24 September 2007

The Little Rock 9


Fifty years ago today, on September 24 1957, President Eisenhower ordered the 101st Airborne Division to Little Rock AR, in order to enforce school integration and protect the nine African American students who had enrolled at Little Rock Central High. Eisenhower also federalized the entire 10,000 member Arkansas National Guard, taking it out of the hands of Governor Faubus (who wasn't exactly cooperating with the whole integration thing). This is a story we should all review and ponder, in my opinion. It's an important historical event.

Instead, the news these days is full of stories about the "Jena 6," a name which seems to be an attempt to draw a comparison to the Little Rock 9. I don't claim to know all the details of either case, but it doesn't seem quite appropriate. The Little Rock 9 were fighting for civil rights. The Jena 6 were just fighting - and in a six-on-one fight, they beat some guy unconscious.

Yes, I know about the nooses and the "white's only" tree - that situation obviously wasn't handled well by anyone involved. Yes, the charges filed against these kids seem excessive, but it's worth noting that the only one who was actually tried had his conviction overturned. I agree, the justice system didn't work the way it should. It certainly seems like these kids were treated badly because of the color of their skin - and we can't sit back and let that happen. But is it really wise to hold up the Jena 6 as a civil rights rally point? They got a raw deal, yes, and we shouldn't tolerate or excuse it. But these six kids aren't exactly civil rights heroes. Not like the Little Rock 9. Not by a long shot.

13 comments:

Kim said...

I dunno, Dan... Don't you find it depressing that nooses were hung on school grounds and virtually nothing was done about it? If that's not a civil rights rally point, then what is?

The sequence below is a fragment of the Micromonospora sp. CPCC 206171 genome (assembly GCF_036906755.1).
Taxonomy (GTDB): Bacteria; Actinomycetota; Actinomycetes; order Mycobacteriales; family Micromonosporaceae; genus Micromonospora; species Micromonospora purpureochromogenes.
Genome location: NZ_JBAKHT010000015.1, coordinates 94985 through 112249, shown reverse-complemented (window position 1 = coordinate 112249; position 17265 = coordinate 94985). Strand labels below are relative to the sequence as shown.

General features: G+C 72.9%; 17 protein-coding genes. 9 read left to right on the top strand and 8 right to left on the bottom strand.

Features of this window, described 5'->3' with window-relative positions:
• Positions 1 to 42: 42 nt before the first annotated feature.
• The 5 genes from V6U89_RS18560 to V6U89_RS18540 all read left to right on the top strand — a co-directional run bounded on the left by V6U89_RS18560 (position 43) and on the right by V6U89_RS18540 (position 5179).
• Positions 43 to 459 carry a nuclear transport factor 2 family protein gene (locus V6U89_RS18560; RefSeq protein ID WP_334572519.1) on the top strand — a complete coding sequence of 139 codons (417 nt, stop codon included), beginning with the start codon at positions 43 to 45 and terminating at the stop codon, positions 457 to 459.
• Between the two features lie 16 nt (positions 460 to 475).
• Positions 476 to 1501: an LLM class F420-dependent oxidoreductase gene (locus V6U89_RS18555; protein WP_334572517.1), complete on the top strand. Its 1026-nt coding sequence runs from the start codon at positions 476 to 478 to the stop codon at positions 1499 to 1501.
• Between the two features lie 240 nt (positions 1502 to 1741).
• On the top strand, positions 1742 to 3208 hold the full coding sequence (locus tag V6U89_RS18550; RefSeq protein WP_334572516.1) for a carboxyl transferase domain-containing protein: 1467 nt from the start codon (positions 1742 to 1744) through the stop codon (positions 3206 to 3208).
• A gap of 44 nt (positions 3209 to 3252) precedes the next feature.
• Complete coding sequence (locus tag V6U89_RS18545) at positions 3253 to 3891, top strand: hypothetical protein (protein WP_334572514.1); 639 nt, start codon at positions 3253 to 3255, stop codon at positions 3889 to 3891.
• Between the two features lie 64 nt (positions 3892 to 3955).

Michelle said...

Living near the mess, I'm glad to hear a sane voice in the crowd. Of course the school handled this incorrectly. They had an entire school year to stop this at any point. And the charges were excessive, especially considering other students weren't punished for their crimes. BUT I take offense at the posters and t-shirts saying "Free the Jena 6." Free them? So are we saying these kids shouldn't be held accountable for their actions? Isn't that what we're always complaining about, how adults think they can get away with anything? Isn't this just an awful case of misdirection we're teaching those kids? The school should be held accountable for letting this get so out of hand, but no one should be getting off the hook here.

Kim said...

Maybe I'm simplifying too much, or maybe I just don't know all the details, but I think that the beating is certainly not the worst offense in this whole situation.

Dan said...

Thanks, Michele & Kim. As a (very) white guy from the north, I'm always a little bit hesitant to weigh in on stuff like this - but the brave, non-violent acts of the Little Rock 9 are just SO different from the violent lashing out of the students in Jena that I wanted to object to the comparison.

The nooses were terrible, of course, but six people beating another one senseless - I'm going to go out on a limb and say that's worse.

I think Dr. King was pretty clear that violence wasn't going to solve anything. The way you defend and exercise your civil rights is with dignity, compassion and love.

But hey, I could be wrong...

Kim said...

I don't know. It's a tough one. There's just so much hate involved, I find it unsurprising that, given all the preceeding events, someone got beat up. (He did go to a party that later night, so I'm not buying the attempted murder aspect.) I think that ALL of the kids involved have been let down by their families, teachers, justice system, etc.